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Panama day 2 – Panama Canal

Posted by on June 7, 2011
Miraflores Locks of the Panama Canal from a distance

The Miraflores Locks of the Panama Canal.

Since I was in Panama, there was one place that I wanted to go, no matter what, which was the Panama Canal and see it for myself as it is one of human kind’s most amazing engineering feats ever accomplished in history. Built in the early 1900s, this nearly 50 mile canal is one of human engineering’s greatest feats to where thousands of ships ranging from oil tankers to sailboats all go through to get from one ocean to the other.

The main place that you want to go to see is called the Miraflores Locks. These locks show how ships go in and out of the Pacific side and Atlantic side. I never knew how it all worked but I got an idea after going there. I originally thought that both sides of the water were of equal elevation but that was not the case at all. Due to geographical differences of the mountains and hills, people were forced to adapt and overcome them with a series of water levels. This had to be created so boats could go into one place, lock the gates, fill the area up with water (or drain the water) so it can proceed to the next level to another set of gates and repeat the same sequence until the ship is finally out.. I can’t explain the ingenuity of it but there are many sites that are more than willing to explain to you.

It costs about $5-10US to go to Miraflores from Panama City depending on the time of day and how good your Spanish is (and yes, the currency of Panama is the US dollar). Due to studying Spanish in school and learning on my own, I can speak passable Spanish so I’m able to get what I want or need. It just so happened that I went to the locks during midday which is when traffic is at its worst in the city so I got charged more – $8US. When you get there, there’s an entrance which requires people to pay to get in which costs about $8 (depending on status). The fee allows you not only to see the Locks from the building’s top story but also entrance to its theater and museum as well. I think I liked the view of it the most.

Miraflores Locks of Panama Canal

Me posing at the Miraflores Locks.

I didn’t see the movie they were playing because I didn’t want to just sit there for an hour watching about building the Canal. I wanted to see the Canal with my own eyes. So after buying my ticket and going through security, I went in see the museum first as I didn’t see any boats in the Locks. The museum was very interesting as it not only explained the difficulty of building it but also how people from all over the world came over to encounter so many challenges of different rock formations, bugs, animals, fish, and the jungle. The museum, in order to show what these people were faced with, had plenty of these living organisms to showcase in its aquariums. I thought the bugs were the most interesting part as they have some big old boys like below:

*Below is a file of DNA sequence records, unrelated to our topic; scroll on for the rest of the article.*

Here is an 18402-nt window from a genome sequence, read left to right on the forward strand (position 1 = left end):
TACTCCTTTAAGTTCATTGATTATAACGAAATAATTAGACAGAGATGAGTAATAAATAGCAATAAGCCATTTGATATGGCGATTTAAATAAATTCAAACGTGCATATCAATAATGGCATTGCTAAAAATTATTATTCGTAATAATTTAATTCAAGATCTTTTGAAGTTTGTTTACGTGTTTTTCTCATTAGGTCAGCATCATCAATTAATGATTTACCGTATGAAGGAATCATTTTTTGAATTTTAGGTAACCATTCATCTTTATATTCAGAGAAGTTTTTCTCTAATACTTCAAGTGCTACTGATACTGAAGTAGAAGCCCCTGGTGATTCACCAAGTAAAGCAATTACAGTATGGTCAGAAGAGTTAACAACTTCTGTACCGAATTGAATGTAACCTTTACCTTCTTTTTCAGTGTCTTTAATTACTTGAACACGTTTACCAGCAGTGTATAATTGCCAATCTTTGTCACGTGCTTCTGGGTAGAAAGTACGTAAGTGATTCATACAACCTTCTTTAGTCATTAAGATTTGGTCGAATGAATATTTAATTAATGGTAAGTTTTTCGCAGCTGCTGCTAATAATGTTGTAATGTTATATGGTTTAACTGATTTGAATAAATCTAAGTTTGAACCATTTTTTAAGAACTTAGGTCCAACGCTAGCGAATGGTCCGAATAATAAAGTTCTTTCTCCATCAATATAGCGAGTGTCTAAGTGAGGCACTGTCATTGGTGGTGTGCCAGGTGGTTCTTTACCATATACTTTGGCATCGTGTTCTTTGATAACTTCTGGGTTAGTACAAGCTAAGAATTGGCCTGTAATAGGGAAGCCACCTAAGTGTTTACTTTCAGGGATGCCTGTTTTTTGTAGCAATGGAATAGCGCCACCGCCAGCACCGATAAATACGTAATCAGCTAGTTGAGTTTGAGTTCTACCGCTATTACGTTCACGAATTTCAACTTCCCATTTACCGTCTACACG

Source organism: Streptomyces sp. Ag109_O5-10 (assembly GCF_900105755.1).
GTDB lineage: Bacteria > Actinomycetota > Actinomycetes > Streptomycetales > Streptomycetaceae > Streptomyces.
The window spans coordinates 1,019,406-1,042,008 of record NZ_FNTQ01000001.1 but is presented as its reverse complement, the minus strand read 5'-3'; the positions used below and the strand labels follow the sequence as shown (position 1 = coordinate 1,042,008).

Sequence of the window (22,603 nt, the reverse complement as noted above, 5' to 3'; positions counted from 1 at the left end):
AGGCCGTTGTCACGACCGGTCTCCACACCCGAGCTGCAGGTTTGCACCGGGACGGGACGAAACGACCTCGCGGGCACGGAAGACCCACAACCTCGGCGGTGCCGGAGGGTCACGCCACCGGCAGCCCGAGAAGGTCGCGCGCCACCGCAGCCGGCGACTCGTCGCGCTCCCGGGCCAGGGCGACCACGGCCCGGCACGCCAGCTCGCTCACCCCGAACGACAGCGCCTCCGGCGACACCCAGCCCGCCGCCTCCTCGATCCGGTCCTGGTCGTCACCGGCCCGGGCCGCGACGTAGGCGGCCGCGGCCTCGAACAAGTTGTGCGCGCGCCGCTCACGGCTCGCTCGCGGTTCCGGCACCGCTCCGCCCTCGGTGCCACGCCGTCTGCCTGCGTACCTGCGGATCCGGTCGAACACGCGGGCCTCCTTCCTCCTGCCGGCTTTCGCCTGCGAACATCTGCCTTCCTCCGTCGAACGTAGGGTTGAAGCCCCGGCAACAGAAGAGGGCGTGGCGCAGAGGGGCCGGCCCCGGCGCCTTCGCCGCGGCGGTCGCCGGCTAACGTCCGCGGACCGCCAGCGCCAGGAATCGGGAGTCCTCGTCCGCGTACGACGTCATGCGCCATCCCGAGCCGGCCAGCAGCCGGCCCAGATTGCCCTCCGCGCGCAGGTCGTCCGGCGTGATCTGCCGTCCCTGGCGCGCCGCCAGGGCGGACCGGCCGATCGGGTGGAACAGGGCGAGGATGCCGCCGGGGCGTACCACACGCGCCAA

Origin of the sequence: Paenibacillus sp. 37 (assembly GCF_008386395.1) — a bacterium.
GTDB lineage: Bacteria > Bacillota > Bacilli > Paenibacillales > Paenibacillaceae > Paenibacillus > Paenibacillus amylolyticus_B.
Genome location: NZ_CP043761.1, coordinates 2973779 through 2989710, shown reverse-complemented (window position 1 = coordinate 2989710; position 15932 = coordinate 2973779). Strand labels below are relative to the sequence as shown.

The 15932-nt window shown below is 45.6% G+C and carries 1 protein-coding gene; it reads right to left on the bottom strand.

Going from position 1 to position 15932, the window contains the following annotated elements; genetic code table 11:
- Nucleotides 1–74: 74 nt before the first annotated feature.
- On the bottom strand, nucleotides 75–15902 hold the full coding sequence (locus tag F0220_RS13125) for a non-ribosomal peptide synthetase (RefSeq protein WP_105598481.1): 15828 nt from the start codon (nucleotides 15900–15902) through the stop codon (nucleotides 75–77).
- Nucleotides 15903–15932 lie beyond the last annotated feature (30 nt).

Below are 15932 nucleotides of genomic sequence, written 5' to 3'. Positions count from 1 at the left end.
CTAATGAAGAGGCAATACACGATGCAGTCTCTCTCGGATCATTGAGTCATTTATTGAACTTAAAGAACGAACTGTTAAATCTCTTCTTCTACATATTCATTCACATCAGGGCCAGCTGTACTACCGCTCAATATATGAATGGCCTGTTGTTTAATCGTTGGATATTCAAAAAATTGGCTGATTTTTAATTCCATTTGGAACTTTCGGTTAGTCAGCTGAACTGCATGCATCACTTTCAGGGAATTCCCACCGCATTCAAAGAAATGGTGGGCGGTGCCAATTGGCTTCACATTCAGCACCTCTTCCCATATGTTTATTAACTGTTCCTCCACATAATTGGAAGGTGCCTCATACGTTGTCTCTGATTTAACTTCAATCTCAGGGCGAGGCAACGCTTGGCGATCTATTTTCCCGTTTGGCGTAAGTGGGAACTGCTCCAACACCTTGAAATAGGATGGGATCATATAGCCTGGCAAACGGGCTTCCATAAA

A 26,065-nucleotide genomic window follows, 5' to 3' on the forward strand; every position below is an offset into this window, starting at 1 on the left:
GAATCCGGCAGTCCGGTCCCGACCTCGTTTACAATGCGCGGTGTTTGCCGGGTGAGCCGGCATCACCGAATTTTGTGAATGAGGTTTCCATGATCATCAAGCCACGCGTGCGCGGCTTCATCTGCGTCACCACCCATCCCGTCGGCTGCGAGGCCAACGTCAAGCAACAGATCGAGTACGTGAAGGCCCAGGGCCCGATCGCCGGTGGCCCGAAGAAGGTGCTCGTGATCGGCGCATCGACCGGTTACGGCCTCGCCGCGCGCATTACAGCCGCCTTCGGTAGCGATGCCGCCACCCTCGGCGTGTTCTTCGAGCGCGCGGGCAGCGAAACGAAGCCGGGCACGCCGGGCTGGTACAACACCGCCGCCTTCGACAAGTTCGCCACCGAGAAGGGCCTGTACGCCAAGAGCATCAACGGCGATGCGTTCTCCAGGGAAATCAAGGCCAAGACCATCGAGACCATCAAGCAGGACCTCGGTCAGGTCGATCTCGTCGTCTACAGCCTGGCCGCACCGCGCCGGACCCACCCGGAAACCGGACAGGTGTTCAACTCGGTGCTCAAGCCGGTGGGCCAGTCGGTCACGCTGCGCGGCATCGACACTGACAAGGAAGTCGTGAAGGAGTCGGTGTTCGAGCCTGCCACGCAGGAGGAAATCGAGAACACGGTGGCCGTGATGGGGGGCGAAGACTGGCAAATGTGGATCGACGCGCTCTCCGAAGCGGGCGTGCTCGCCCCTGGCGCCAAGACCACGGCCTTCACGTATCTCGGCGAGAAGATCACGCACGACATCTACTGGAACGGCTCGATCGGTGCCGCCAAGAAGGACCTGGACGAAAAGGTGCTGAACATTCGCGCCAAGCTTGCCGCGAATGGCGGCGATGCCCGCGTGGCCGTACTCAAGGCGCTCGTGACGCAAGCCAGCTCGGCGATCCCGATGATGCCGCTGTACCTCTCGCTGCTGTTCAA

Big beetles of Panama at the Miraflores Locks Museum at the Panama Canal

Some of the critters workers encountered in the jungle while digging the Canal.

Big moths in the museum of the Miraflores Locks at the Panama Canal

Could you imagine if one of these things flew right at you in the face? Some worker did.

Another interesting thing I saw was this fossilized Rhino tooth that workers discovered as they were digging years ago:

Fossilized rhino tooth found during dig of Panama Canal

Fossilized rhino tooth that was found during the dig.

After I left the museum, I went upstairs which I then heard an announcement that a ship was coming through the Locks. I could already see some small sailboats trying to get through which I had to see how these Locks worked. Then after seeing how the operation flowed, I easily understood how the Locks worked.

Sailboats going through the Miraflores Locks of Panama Canal

Size doesn't matter to the Locks; all boats have to go through no matter what.

Big boat coming in through the Miraflores Locks of Panama Canal

Big boat coming in through the Locks and needs to be helped by getting towed. Otherwise, the sides of the boat will get scraped and damaged.

But then after about 20-30 minutes, I saw this big freighter ship filled with containers on it. Contrast the differences between a sailboat and a huge freighter. Look at how the freighter needs these 4 vehicles to tow it versus 4 people carrying ropes for a sailboat. The Panama Canal serves approximately over 5% of all water commerce in the world and I could see how important it is to the government of Panama and the rest of the world. Instead of spending more time, energy, and money going around South America, you could just go through the Panama Canal. The information I got was in order to cross the Canal it would cost hundreds of thousands of dollars (preferably in cash) and it required 2-3 days of waiting just to go through. It’s a major operation that everyone should see; just imagine how much labor, pain, time, energy, and headaches this canal gave back in the 1900s without the technology of today? Too much…



And dang, that music from Carnival was sure loud during the night! There were people streaming all over the place around the hotel that were heading towards it as well and the area I’m in was generally a quiet area.